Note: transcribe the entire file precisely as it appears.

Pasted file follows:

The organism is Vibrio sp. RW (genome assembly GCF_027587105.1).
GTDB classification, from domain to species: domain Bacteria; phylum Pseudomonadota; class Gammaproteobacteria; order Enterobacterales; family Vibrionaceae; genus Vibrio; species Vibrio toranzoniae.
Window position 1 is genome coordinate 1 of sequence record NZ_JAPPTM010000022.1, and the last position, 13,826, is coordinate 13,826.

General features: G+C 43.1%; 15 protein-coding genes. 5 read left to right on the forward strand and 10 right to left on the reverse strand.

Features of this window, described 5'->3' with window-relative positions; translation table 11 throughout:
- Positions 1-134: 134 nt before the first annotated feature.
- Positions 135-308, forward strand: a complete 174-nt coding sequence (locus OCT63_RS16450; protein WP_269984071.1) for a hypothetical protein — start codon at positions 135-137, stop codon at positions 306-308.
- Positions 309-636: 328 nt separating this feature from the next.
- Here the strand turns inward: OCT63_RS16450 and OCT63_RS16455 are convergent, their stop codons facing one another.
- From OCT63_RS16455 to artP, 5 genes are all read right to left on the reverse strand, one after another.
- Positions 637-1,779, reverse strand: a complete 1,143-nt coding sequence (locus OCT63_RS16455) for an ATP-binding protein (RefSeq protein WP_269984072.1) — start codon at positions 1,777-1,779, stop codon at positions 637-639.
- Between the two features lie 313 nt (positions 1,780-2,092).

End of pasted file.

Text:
The organism is Vibrio sp. RW (genome assembly GCF_027587105.1).
GTDB classification, from domain to species: domain Bacteria; phylum Pseudomonadota; class Gammaproteobacteria; order Enterobacterales; family Vibrionaceae; genus Vibrio; species Vibrio toranzoniae.
Window position 1 is genome coordinate 1 of sequence record NZ_JAPPTM010000022.1, and the last position, 13,826, is coordinate 13,826.

General features: G+C 43.1%; 15 protein-coding genes. 5 read left to right on the forward strand and 10 right to left on the reverse strand.

Features of this window, described 5'->3' with window-relative positions; translation table 11 throughout:
- Positions 1-134: 134 nt before the first annotated feature.
- Positions 135-308, forward strand: a complete 174-nt coding sequence (locus OCT63_RS16450; protein WP_269984071.1) for a hypothetical protein — start codon at positions 135-137, stop codon at positions 306-308.
- Positions 309-636: 328 nt separating this feature from the next.
- Here the strand turns inward: OCT63_RS16450 and OCT63_RS16455 are convergent, their stop codons facing one another.
- From OCT63_RS16455 to artP, 5 genes are all read right to left on the reverse strand, one after another.
- Positions 637-1,779, reverse strand: a complete 1,143-nt coding sequence (locus OCT63_RS16455) for an ATP-binding protein (RefSeq protein WP_269984072.1) — start codon at positions 1,777-1,779, stop codon at positions 637-639.
- Between the two features lie 313 nt (positions 1,780-2,092).